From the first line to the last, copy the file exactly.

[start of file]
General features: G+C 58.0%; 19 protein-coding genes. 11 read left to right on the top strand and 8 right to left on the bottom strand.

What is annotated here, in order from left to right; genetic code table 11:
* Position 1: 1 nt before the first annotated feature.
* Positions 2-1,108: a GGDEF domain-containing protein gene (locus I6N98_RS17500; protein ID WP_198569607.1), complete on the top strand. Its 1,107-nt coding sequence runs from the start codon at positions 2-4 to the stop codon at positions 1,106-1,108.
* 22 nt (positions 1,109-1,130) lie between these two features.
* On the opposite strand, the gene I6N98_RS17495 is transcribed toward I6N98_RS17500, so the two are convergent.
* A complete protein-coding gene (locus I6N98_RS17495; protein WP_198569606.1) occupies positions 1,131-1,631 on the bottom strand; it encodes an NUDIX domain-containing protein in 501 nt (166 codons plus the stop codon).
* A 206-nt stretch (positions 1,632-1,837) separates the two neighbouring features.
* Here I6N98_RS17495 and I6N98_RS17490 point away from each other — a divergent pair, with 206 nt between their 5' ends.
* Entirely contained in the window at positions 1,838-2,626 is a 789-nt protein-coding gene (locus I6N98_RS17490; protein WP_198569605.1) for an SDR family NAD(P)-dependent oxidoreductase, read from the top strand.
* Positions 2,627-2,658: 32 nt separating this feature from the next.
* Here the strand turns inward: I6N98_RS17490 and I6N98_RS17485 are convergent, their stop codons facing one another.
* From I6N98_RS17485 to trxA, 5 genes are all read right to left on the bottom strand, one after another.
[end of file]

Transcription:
General features: G+C 58.0%; 19 protein-coding genes. 11 read left to right on the top strand and 8 right to left on the bottom strand.

What is annotated here, in order from left to right; genetic code table 11:
* Position 1: 1 nt before the first annotated feature.
* Positions 2-1,108: a GGDEF domain-containing protein gene (locus I6N98_RS17500; protein ID WP_198569607.1), complete on the top strand. Its 1,107-nt coding sequence runs from the start codon at positions 2-4 to the stop codon at positions 1,106-1,108.
* 22 nt (positions 1,109-1,130) lie between these two features.
* On the opposite strand, the gene I6N98_RS17495 is transcribed toward I6N98_RS17500, so the two are convergent.
* A complete protein-coding gene (locus I6N98_RS17495; protein WP_198569606.1) occupies positions 1,131-1,631 on the bottom strand; it encodes an NUDIX domain-containing protein in 501 nt (166 codons plus the stop codon).
* A 206-nt stretch (positions 1,632-1,837) separates the two neighbouring features.
* Here I6N98_RS17495 and I6N98_RS17490 point away from each other — a divergent pair, with 206 nt between their 5' ends.
* Entirely contained in the window at positions 1,838-2,626 is a 789-nt protein-coding gene (locus I6N98_RS17490; protein WP_198569605.1) for an SDR family NAD(P)-dependent oxidoreductase, read from the top strand.
* Positions 2,627-2,658: 32 nt separating this feature from the next.
* Here the strand turns inward: I6N98_RS17490 and I6N98_RS17485 are convergent, their stop codons facing one another.
* From I6N98_RS17485 to trxA, 5 genes are all read right to left on the bottom strand, one after another.